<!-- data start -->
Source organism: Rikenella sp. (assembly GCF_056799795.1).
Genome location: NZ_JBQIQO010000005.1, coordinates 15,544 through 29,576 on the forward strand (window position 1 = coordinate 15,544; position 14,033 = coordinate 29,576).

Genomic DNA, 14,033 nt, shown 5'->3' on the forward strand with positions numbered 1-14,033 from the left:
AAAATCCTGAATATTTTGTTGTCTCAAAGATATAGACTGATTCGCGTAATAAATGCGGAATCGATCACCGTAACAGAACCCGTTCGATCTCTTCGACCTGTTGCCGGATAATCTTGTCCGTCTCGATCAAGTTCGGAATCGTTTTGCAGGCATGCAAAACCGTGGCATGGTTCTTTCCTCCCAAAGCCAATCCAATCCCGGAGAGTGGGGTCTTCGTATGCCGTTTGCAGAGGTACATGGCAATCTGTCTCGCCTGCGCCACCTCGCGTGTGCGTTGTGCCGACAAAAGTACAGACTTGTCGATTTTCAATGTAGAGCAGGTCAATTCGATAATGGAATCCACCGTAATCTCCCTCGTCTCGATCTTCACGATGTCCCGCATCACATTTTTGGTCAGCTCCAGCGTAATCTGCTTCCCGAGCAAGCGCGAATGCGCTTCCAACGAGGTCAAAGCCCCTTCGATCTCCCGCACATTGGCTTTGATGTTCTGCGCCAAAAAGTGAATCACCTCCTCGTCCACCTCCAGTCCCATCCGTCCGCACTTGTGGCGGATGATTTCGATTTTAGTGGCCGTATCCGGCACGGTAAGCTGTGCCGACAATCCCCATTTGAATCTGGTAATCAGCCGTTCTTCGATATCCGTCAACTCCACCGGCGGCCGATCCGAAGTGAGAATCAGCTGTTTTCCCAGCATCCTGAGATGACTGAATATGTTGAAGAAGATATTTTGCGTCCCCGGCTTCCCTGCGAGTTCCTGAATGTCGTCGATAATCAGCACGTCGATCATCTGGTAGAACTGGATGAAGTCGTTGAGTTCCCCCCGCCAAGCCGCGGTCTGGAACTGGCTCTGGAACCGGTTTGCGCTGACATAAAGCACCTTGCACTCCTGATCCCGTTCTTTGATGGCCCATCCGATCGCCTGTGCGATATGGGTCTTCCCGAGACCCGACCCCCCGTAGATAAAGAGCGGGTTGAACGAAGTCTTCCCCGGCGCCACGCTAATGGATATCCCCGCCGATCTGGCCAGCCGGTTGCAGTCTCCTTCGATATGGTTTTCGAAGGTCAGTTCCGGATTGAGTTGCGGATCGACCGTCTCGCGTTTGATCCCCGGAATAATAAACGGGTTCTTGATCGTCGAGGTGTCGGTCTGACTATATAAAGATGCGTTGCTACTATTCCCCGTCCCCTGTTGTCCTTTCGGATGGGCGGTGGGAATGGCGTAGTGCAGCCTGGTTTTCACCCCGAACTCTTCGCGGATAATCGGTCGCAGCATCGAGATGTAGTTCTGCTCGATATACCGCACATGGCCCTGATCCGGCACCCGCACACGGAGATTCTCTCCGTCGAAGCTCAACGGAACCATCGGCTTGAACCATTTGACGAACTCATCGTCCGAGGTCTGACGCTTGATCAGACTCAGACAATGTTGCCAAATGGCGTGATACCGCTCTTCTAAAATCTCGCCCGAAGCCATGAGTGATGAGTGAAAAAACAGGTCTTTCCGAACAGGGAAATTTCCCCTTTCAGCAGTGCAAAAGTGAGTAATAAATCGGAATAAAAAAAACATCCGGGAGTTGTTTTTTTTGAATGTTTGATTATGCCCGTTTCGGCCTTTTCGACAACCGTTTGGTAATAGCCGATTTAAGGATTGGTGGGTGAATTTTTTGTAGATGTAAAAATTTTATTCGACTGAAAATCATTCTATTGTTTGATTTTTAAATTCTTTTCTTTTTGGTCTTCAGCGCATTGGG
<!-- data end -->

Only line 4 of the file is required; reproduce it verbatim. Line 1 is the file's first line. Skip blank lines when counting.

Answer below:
AAAATCCTGAATATTTTGTTGTCTCAAAGATATAGACTGATTCGCGTAATAAATGCGGAATCGATCACCGTAACAGAACCCGTTCGATCTCTTCGACCTGTTGCCGGATAATCTTGTCCGTCTCGATCAAGTTCGGAATCGTTTTGCAGGCATGCAAAACCGTGGCATGGTTCTTTCCTCCCAAAGCCAATCCAATCCCGGAGAGTGGGGTCTTCGTATGCCGTTTGCAGAGGTACATGGCAATCTGTCTCGCCTGCGCCACCTCGCGTGTGCGTTGTGCCGACAAAAGTACAGACTTGTCGATTTTCAATGTAGAGCAGGTCAATTCGATAATGGAATCCACCGTAATCTCCCTCGTCTCGATCTTCACGATGTCCCGCATCACATTTTTGGTCAGCTCCAGCGTAATCTGCTTCCCGAGCAAGCGCGAATGCGCTTCCAACGAGGTCAAAGCCCCTTCGATCTCCCGCACATTGGCTTTGATGTTCTGCGCCAAAAAGTGAATCACCTCCTCGTCCACCTCCAGTCCCATCCGTCCGCACTTGTGGCGGATGATTTCGATTTTAGTGGCCGTATCCGGCACGGTAAGCTGTGCCGACAATCCCCATTTGAATCTGGTAATCAGCCGTTCTTCGATATCCGTCAACTCCACCGGCGGCCGATCCGAAGTGAGAATCAGCTGTTTTCCCAGCATCCTGAGATGACTGAATATGTTGAAGAAGATATTTTGCGTCCCCGGCTTCCCTGCGAGTTCCTGAATGTCGTCGATAATCAGCACGTCGATCATCTGGTAGAACTGGATGAAGTCGTTGAGTTCCCCCCGCCAAGCCGCGGTCTGGAACTGGCTCTGGAACCGGTTTGCGCTGACATAAAGCACCTTGCACTCCTGATCCCGTTCTTTGATGGCCCATCCGATCGCCTGTGCGATATGGGTCTTCCCGAGACCCGACCCCCCGTAGATAAAGAGCGGGTTGAACGAAGTCTTCCCCGGCGCCACGCTAATGGATATCCCCGCCGATCTGGCCAGCCGGTTGCAGTCTCCTTCGATATGGTTTTCGAAGGTCAGTTCCGGATTGAGTTGCGGATCGACCGTCTCGCGTTTGATCCCCGGAATAATAAACGGGTTCTTGATCGTCGAGGTGTCGGTCTGACTATATAAAGATGCGTTGCTACTATTCCCCGTCCCCTGTTGTCCTTTCGGATGGGCGGTGGGAATGGCGTAGTGCAGCCTGGTTTTCACCCCGAACTCTTCGCGGATAATCGGTCGCAGCATCGAGATGTAGTTCTGCTCGATATACCGCACATGGCCCTGATCCGGCACCCGCACACGGAGATTCTCTCCGTCGAAGCTCAACGGAACCATCGGCTTGAACCATTTGACGAACTCATCGTCCGAGGTCTGACGCTTGATCAGACTCAGACAATGTTGCCAAATGGCGTGATACCGCTCTTCTAAAATCTCGCCCGAAGCCATGAGTGATGAGTGAAAAAACAGGTCTTTCCGAACAGGGAAATTTCCCCTTTCAGCAGTGCAAAAGTGAGTAATAAATCGGAATAAAAAAAACATCCGGGAGTTGTTTTTTTTGAATGTTTGATTATGCCCGTTTCGGCCTTTTCGACAACCGTTTGGTAATAGCCGATTTAAGGATTGGTGGGTGAATTTTTTGTAGATGTAAAAATTTTATTCGACTGAAAATCATTCTATTGTTTGATTTTTAAATTCTTTTCTTTTTGGTCTTCAGCGCATTGGG